LESLEY KEATING: Until we genuinely see everyone as equal, we have no hope

Could new home secretary Sajid David be a breath of fresh air?
Could new home secretary Sajid David be a breath of fresh air?
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Following the demise of Amber Rudd we now have a sparkly new home secretary in the form of Sajid Javid.

Tipped as a possible party leader, I’m hoping he’ll be a breath of fresh air in a government which seems to lurch from disaster to disaster. Maybe he’ll also wake up some of the old dinosaurs that inhabit the benches of Westminster, regularly snoring their way through parliamentary sessions.

All positive stuff so far and I am sure there are lots of great things to say about Mr Javid and the many credentials that made him eminently suitable for the role.

So, with all the wealth of material at their disposal what are the media focussing on? ‘First Ethnic Minority’ and ‘First Muslim’ home secretary were the main points.

Excuse me, but could someone please explain to me why his ethnicity is suddenly the most newsworthy issue?

Mention it by all means but don’t make it sound like a novelty.

I’d understand if he was the first home secretary to attend parliament in a tutu and fairy wings, but the fact his family are originally from Pakistan?

He was born in Rochdale and is of no faith, not a practising Muslim, incidentally...

We all say we deplore racism yet we think the need to keep highlighting difference is acceptable.

It’s not just in politics either. The music world celebrates the Mobo awards – Music of Black Origin. Where are the MOWO awards? What next? The Red Headed Music Awards maybe? (I can hear Ed Sheeran practicing his acceptance speech as I write).

OK, yes, I’m deliberately being facetious, but the whole point is that, surely, we’re all just human beings, regardless of creed or colour? Aren’t we?

As my father-in-law succinctly puts it, we’re ‘all just floating about together on this great big rock in space, doing our best to get through this thing called life’.

We all bang on about equality but until we genuinely start seeing everyone as equal and not keep referring to their ethnicity or skin colour, we have no hope at all.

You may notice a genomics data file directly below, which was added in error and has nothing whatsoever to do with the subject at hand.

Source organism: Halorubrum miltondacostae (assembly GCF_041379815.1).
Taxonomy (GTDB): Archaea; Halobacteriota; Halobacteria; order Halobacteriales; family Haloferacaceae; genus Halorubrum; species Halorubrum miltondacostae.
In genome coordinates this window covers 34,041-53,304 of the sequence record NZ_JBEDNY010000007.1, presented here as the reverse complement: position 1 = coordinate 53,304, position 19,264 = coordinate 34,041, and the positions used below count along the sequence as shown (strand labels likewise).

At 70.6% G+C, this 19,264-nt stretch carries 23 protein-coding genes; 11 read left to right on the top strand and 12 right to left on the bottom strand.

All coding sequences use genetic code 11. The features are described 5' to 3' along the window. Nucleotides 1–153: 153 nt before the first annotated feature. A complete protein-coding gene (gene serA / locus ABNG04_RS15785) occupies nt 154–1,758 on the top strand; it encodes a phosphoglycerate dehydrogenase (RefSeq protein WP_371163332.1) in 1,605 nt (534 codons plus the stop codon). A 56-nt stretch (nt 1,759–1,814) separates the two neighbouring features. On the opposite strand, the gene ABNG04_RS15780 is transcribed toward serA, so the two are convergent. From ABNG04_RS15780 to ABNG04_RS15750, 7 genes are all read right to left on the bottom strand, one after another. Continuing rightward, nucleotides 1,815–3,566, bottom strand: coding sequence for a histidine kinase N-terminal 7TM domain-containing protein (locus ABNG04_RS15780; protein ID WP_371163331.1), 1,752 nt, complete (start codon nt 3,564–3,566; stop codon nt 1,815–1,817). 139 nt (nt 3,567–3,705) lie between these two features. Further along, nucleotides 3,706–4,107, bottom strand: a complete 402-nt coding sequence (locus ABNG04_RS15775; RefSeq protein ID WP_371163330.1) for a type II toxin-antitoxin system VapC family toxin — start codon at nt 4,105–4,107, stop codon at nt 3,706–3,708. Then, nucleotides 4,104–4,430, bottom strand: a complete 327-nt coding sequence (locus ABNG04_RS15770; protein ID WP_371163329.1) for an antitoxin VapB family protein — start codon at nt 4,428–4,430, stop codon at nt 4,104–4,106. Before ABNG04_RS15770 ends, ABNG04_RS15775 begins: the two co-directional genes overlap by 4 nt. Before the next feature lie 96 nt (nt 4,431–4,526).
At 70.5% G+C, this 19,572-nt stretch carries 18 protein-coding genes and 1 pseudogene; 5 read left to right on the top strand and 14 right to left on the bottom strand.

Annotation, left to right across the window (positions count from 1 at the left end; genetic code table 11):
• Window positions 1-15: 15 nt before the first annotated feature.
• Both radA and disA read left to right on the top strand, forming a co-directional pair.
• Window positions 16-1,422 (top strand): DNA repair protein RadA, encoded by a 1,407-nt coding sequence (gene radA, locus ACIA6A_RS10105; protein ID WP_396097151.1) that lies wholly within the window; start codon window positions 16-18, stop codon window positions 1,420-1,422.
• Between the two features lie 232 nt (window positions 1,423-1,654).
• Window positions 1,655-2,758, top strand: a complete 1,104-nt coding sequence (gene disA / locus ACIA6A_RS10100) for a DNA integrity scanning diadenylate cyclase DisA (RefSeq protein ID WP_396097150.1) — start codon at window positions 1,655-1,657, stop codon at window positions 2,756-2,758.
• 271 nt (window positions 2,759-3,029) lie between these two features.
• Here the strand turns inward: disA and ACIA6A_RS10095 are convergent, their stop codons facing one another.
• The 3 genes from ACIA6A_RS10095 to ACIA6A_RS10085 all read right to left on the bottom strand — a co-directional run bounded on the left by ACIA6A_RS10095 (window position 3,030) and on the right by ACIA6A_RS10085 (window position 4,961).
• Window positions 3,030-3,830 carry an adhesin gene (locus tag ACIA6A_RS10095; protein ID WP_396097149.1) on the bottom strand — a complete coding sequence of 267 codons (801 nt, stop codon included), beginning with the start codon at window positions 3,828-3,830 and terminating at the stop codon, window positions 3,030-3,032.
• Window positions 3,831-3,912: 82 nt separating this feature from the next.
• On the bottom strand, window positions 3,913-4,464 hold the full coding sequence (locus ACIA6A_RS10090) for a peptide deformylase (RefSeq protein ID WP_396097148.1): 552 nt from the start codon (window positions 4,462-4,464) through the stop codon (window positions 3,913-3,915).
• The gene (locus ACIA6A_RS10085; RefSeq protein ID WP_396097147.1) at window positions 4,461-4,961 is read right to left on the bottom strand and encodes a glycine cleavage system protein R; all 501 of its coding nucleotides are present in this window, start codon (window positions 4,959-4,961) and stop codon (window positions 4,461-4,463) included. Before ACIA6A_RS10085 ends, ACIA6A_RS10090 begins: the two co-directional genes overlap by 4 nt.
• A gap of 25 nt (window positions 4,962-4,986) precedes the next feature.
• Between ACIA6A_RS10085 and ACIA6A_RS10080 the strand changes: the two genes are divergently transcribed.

The other day Mike and I watched a woman in a Renault Scenic hit the hatchback parked next to us in the car park.

Shocked, we watched her scrape it as she shunted it back and forth on her bumper, oblivious.

We pointed it out, but she rudely said: ‘Well, I didn’t know, did I?’ promising to put a note on the windscreen.

When we returned, the Scenic, however, had been re-parked further back. There was no note.

The black hatchback driver, an elderly lady, returned, clearly upset. Luckily, we were able to not only tell her about it, we also had photographic evidence on our mobiles.

So, the moral of this tale is, if you’re trying to get away with something that’s your fault, don’t.

Do the right thing. You never know who’s watching.


Wasn’t the bank holiday weather glorious? I loved having a sunny Mediterranean climate on my doorstep, albeit temporarily.

I was getting quite used to barbecues in the garden every day and not having to worry about what to make for tea.

I particularly loved the way Mike went all ‘caveman’ and insisted on cooking, making it quite clear the barbecue was his domain, not mine. He was more than welcome to it too. I had better things to do, like sunbathing.

Sadly, it’s changed a bit now, but I’m not giving in.

I did feel a bit of a twit walking through Gunwharf in shorts and a T-shirt though, the breeze whistling through my strappy sandals. But, hey, despite the goosebumps, my legs are brown so I don’t care.